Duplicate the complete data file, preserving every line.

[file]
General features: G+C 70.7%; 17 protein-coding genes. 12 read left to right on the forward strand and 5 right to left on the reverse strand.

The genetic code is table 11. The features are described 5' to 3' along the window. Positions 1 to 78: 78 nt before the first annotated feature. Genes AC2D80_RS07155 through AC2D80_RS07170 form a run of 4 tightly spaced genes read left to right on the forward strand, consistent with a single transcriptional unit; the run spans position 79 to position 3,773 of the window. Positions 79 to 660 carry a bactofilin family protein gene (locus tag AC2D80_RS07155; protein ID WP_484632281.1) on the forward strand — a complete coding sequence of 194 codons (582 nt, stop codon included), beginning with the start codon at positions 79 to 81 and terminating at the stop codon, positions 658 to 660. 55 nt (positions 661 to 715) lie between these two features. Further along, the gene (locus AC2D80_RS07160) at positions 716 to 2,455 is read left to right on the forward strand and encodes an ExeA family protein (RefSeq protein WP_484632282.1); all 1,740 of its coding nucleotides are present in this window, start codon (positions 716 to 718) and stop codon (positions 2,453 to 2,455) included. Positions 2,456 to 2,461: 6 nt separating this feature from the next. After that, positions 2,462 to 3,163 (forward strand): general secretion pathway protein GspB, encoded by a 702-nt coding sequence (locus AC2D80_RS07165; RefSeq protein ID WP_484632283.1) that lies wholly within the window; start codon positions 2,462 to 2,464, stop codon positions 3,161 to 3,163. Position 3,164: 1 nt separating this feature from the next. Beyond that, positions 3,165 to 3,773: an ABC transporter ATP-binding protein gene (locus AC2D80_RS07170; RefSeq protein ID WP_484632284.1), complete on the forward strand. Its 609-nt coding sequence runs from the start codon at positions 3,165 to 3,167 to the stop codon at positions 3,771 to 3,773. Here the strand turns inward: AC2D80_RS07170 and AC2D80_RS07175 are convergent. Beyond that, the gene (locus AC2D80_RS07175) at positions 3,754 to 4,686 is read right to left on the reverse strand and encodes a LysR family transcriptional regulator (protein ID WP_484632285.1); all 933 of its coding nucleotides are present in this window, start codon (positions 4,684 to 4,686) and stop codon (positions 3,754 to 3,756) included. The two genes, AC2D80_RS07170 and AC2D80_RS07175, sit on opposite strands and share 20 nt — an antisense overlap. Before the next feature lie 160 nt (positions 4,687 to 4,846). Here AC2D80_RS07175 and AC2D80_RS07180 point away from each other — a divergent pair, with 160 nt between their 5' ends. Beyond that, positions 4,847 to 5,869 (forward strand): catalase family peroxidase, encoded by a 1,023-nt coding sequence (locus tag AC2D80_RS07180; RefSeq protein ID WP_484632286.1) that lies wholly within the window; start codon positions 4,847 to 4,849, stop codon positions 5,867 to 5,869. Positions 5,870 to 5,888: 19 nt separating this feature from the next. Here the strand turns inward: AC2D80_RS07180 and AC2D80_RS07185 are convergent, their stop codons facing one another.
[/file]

General features: G+C 70.7%; 17 protein-coding genes. 12 read left to right on the forward strand and 5 right to left on the reverse strand.

The genetic code is table 11. The features are described 5' to 3' along the window. Positions 1 to 78: 78 nt before the first annotated feature. Genes AC2D80_RS07155 through AC2D80_RS07170 form a run of 4 tightly spaced genes read left to right on the forward strand, consistent with a single transcriptional unit; the run spans position 79 to position 3,773 of the window. Positions 79 to 660 carry a bactofilin family protein gene (locus tag AC2D80_RS07155; protein ID WP_484632281.1) on the forward strand — a complete coding sequence of 194 codons (582 nt, stop codon included), beginning with the start codon at positions 79 to 81 and terminating at the stop codon, positions 658 to 660. 55 nt (positions 661 to 715) lie between these two features. Further along, the gene (locus AC2D80_RS07160) at positions 716 to 2,455 is read left to right on the forward strand and encodes an ExeA family protein (RefSeq protein WP_484632282.1); all 1,740 of its coding nucleotides are present in this window, start codon (positions 716 to 718) and stop codon (positions 2,453 to 2,455) included. Positions 2,456 to 2,461: 6 nt separating this feature from the next. After that, positions 2,462 to 3,163 (forward strand): general secretion pathway protein GspB, encoded by a 702-nt coding sequence (locus AC2D80_RS07165; RefSeq protein ID WP_484632283.1) that lies wholly within the window; start codon positions 2,462 to 2,464, stop codon positions 3,161 to 3,163. Position 3,164: 1 nt separating this feature from the next. Beyond that, positions 3,165 to 3,773: an ABC transporter ATP-binding protein gene (locus AC2D80_RS07170; RefSeq protein ID WP_484632284.1), complete on the forward strand. Its 609-nt coding sequence runs from the start codon at positions 3,165 to 3,167 to the stop codon at positions 3,771 to 3,773. Here the strand turns inward: AC2D80_RS07170 and AC2D80_RS07175 are convergent. Beyond that, the gene (locus AC2D80_RS07175) at positions 3,754 to 4,686 is read right to left on the reverse strand and encodes a LysR family transcriptional regulator (protein ID WP_484632285.1); all 933 of its coding nucleotides are present in this window, start codon (positions 4,684 to 4,686) and stop codon (positions 3,754 to 3,756) included. The two genes, AC2D80_RS07170 and AC2D80_RS07175, sit on opposite strands and share 20 nt — an antisense overlap. Before the next feature lie 160 nt (positions 4,687 to 4,846). Here AC2D80_RS07175 and AC2D80_RS07180 point away from each other — a divergent pair, with 160 nt between their 5' ends. Beyond that, positions 4,847 to 5,869 (forward strand): catalase family peroxidase, encoded by a 1,023-nt coding sequence (locus tag AC2D80_RS07180; RefSeq protein ID WP_484632286.1) that lies wholly within the window; start codon positions 4,847 to 4,849, stop codon positions 5,867 to 5,869. Positions 5,870 to 5,888: 19 nt separating this feature from the next. Here the strand turns inward: AC2D80_RS07180 and AC2D80_RS07185 are convergent, their stop codons facing one another.